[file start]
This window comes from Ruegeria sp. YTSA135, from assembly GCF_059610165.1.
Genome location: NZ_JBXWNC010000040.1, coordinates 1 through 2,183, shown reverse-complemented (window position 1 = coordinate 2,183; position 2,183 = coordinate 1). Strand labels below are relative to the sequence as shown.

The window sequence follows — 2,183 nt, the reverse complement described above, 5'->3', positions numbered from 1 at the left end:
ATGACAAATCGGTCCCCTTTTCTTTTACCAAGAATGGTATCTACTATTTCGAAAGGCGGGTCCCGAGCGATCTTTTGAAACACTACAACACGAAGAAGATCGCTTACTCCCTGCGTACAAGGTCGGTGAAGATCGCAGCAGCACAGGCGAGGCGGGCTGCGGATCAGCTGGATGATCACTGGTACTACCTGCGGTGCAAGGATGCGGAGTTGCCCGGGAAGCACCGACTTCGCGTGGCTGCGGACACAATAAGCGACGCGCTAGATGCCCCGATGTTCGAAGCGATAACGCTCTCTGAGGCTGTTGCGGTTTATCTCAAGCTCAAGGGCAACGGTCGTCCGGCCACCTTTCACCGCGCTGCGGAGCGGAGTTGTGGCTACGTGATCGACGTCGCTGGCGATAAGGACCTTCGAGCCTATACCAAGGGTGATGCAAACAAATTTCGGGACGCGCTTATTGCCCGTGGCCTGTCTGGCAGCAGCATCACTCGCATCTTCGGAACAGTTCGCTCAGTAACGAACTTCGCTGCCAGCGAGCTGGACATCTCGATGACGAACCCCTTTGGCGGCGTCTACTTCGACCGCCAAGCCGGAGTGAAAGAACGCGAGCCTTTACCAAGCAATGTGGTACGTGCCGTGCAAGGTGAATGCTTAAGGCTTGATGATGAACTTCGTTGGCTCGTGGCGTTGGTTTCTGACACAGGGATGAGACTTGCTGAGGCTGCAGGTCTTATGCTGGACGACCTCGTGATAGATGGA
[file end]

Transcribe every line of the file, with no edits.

This window comes from Ruegeria sp. YTSA135, from assembly GCF_059610165.1.
Genome location: NZ_JBXWNC010000040.1, coordinates 1 through 2,183, shown reverse-complemented (window position 1 = coordinate 2,183; position 2,183 = coordinate 1). Strand labels below are relative to the sequence as shown.

The window sequence follows — 2,183 nt, the reverse complement described above, 5'->3', positions numbered from 1 at the left end:
ATGACAAATCGGTCCCCTTTTCTTTTACCAAGAATGGTATCTACTATTTCGAAAGGCGGGTCCCGAGCGATCTTTTGAAACACTACAACACGAAGAAGATCGCTTACTCCCTGCGTACAAGGTCGGTGAAGATCGCAGCAGCACAGGCGAGGCGGGCTGCGGATCAGCTGGATGATCACTGGTACTACCTGCGGTGCAAGGATGCGGAGTTGCCCGGGAAGCACCGACTTCGCGTGGCTGCGGACACAATAAGCGACGCGCTAGATGCCCCGATGTTCGAAGCGATAACGCTCTCTGAGGCTGTTGCGGTTTATCTCAAGCTCAAGGGCAACGGTCGTCCGGCCACCTTTCACCGCGCTGCGGAGCGGAGTTGTGGCTACGTGATCGACGTCGCTGGCGATAAGGACCTTCGAGCCTATACCAAGGGTGATGCAAACAAATTTCGGGACGCGCTTATTGCCCGTGGCCTGTCTGGCAGCAGCATCACTCGCATCTTCGGAACAGTTCGCTCAGTAACGAACTTCGCTGCCAGCGAGCTGGACATCTCGATGACGAACCCCTTTGGCGGCGTCTACTTCGACCGCCAAGCCGGAGTGAAAGAACGCGAGCCTTTACCAAGCAATGTGGTACGTGCCGTGCAAGGTGAATGCTTAAGGCTTGATGATGAACTTCGTTGGCTCGTGGCGTTGGTTTCTGACACAGGGATGAGACTTGCTGAGGCTGCAGGTCTTATGCTGGACGACCTCGTGATAGATGGA